Cloudy with a Chance of Meatballs
I always, always, visit the bathroom before I go into the cinema. There are few things I hate worse than being distracted from a good movie by a bursting bladder. Just before I watched Cloudy with a Chance of Meatballs, I gulped down a full bottle of mineral water, then took my whizz - unfortunately, I forgot that it takes time for the human body to process fluids. I had to run out for a pee break right in the middle of an exciting action scene, forcing me to miss out on a minute or two of the film.
So I'm gonna go watch it again. Yes, it's that good.
Flint Lockwood (Bill Hader) wants to be an inventor, despite the fact that his inventions never work, his father (James Caan) doesn't understand him, the local police officer Earl Devereaux (Mr. T) considers him a public menace, and he's the laughingstock of his hometown of Swallow Falls. However, in an effort to help the town after the local sardine cannery closes down, he invents a device that converts water into food - and it causes cheeseburgers and other yummy things to fall from the sky like rain. Sam Sparks (Anna Faris), a weather intern from a national news channel, arrives to cover the gastro-meteorological phenomena, and Flint is quickly smitten. But the device begins to show dangerous signs of overuse, and Flint - egged on by the greedy and gluttonous Mayor (Bruce Campbell) - doesn't realise it until the windfall turns into disaster.
Thank you Movie Gods! It figures that a kids'... no, an all-ages animated film proves far more effective and entertaining than the last five live-action adult-oriented movies I've watched. Writer-directors Phil Lord and Chris Miller, creators of the MTV animated series Clone High, flesh out a goofy premise with heaps of consistently clever and inventive humour. In layman's terms, it's funny, and always in smart ways. If you're not laughing as you're watching, listen closely - you will likely hear a whooshing sound coming from right above your head.
How smart? As the title promises, there are food jokes and weather jokes. And mad-scientist jokes. And vacuous TV news jokes. And small-town corruption jokes. And YouTube jokes. And computer illiteracy jokes. And monkey jokes. And sardine jokes. And facial hair jokes. And disaster-movie jokes. Lord and Miller worked hard on this film, and their efforts pay off handsomely. The gags and clever little touches keep coming from start till end, and they all feel organic and consistent with the premise, the characters, and the world they inhabit. Few CG-animated films outside of Pixar's stable put so much effort into entertaining its audience.
Which brings us to the inevitable comparison with the greatest film studio of all time. How does this Sony Pictures Animation release stack up? Well, first of all, it certainly doesn't ape the Pixar formula. Pixar's films are usually more ambitious, employing comedy and adventure to tell a story with emotional depth. CwaCoM is more an out-and-out comedy - which, incidentally, wouldn't be half as good if it didn't aim deeper than the funny bone. Flint has been ignored and ridiculed all his life, and when he finally gains public adulation, it goes to his head. How he rediscovers his inner self is typical Screenwriting 101, but it's competently done.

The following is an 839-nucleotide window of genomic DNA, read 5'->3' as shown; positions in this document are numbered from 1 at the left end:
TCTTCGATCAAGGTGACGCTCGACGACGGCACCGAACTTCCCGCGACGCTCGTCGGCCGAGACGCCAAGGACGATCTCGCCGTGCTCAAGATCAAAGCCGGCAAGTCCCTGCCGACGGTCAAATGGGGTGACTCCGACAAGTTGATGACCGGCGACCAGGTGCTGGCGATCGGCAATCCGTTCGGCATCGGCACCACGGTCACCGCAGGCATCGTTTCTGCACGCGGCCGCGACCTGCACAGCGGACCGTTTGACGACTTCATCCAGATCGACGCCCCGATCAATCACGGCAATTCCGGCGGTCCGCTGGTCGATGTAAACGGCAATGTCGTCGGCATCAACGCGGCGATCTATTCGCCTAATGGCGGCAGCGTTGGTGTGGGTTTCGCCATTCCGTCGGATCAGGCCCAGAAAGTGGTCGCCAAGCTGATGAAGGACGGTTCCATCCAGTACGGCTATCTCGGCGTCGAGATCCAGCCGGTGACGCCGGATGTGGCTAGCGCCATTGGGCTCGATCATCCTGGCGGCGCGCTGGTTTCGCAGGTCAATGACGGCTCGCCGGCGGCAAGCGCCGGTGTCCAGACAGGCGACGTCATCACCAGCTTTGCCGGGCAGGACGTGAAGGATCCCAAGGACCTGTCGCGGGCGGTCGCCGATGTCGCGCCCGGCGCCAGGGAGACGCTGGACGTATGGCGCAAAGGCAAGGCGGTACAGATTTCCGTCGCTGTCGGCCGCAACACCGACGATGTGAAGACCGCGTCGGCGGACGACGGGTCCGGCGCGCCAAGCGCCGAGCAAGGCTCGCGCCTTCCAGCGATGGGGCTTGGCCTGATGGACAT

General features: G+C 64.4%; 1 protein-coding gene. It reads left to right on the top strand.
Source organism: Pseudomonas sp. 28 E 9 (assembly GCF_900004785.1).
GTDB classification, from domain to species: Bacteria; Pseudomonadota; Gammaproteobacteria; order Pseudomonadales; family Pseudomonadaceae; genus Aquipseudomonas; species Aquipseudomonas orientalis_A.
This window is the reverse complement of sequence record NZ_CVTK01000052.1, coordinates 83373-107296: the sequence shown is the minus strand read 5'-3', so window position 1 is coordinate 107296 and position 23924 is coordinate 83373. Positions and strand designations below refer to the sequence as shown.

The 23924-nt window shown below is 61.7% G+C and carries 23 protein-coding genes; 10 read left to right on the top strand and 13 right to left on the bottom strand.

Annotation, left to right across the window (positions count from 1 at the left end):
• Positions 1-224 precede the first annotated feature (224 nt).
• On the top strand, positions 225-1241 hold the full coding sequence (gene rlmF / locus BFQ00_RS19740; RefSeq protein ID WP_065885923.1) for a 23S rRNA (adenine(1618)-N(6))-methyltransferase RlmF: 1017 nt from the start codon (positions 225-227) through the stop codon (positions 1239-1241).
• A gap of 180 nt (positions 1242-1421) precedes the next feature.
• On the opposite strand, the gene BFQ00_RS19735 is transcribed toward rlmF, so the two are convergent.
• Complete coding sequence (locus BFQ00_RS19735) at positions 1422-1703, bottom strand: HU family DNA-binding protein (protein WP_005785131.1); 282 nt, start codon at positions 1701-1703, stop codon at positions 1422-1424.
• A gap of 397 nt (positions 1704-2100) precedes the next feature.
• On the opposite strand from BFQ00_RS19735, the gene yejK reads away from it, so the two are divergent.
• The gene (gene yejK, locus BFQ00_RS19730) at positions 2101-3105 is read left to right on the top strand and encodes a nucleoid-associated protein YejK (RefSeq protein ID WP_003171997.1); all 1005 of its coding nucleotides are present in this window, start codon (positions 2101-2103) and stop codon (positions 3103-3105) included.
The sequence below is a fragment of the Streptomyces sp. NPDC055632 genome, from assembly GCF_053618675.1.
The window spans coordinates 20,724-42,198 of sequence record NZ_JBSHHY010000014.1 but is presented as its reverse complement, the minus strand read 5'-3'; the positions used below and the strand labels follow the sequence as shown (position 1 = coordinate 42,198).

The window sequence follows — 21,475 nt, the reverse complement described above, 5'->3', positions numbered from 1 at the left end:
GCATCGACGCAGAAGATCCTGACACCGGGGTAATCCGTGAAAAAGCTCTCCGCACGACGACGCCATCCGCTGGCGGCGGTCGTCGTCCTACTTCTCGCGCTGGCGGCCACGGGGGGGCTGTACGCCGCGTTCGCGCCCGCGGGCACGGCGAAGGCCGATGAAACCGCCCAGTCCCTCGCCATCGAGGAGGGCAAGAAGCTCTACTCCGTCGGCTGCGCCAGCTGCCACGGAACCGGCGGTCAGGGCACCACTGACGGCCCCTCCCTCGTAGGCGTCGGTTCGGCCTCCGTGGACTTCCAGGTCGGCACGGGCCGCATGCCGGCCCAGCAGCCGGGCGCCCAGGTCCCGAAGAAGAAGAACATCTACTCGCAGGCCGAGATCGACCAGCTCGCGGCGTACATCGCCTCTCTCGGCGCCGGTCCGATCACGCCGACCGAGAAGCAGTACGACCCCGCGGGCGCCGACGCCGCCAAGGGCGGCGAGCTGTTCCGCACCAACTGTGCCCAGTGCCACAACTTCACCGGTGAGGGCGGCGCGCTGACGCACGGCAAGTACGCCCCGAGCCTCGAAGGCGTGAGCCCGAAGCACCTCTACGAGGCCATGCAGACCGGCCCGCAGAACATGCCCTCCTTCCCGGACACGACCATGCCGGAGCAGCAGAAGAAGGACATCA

But there's more! The relationship between Flint and his dad, in which the son seeks the father's approval but the father doesn't know how to say it, is effectively heartwarming. There's even a character arc for Sam the weather girl, who was as nerdy as Flint as a child but, because of a crucial difference in their upbringing, grew up ashamed of her own intelligence. The "be yourself" theme is standard-order for a movie made for kids, but here it's spiced with a "be smart" message - and this nerd-as-a-child-and-still-one-as-an-adult film critic absolutely loved that. Parents, take your kids to this, and make sure they get it.
I've barely even mentioned Officer Devereaux, who is as awesome as you'd imagine a character voiced by Mr. T could be. Or Steve (Neil Patrick Harris), Flint's talking monkey sidekick. Or Manny (Benjamin Bratt), Sam's cameraman with hidden talents. Or Baby Brent (Andy Samberg), who lives off his former fame as the town's child sardine mascot. He was Flint's childhood bully, but even he gets redeemed during the action-packed climax. In fact, everyone (except the nominal villain, the Mayor) gets a chance to be awesome, and I really think this is a golden rule to making a great movie: give your characters a chance to do something admirable. So simple, yet so many movies don't know it.
Pixar might've made this an even better movie. They might've added more emotional depth and probably even a cleverer plot. But I had more fun watching this than some of theirs, and I'll stand by that three-and-a-half-star rating. It's not only terrifically entertaining, it offers fine lessons on the dangers of greed, gluttony, short-sightedness, superficiality, and anti-intellectualism. It's not Pixar, but it's still a damn good CG-animated family film. And there's plenty of room for those.
Update: Rating revised to reflect my new five-star rating scale.
NEXT REVIEW: Inglourious Basterds
Anticipation level: eager!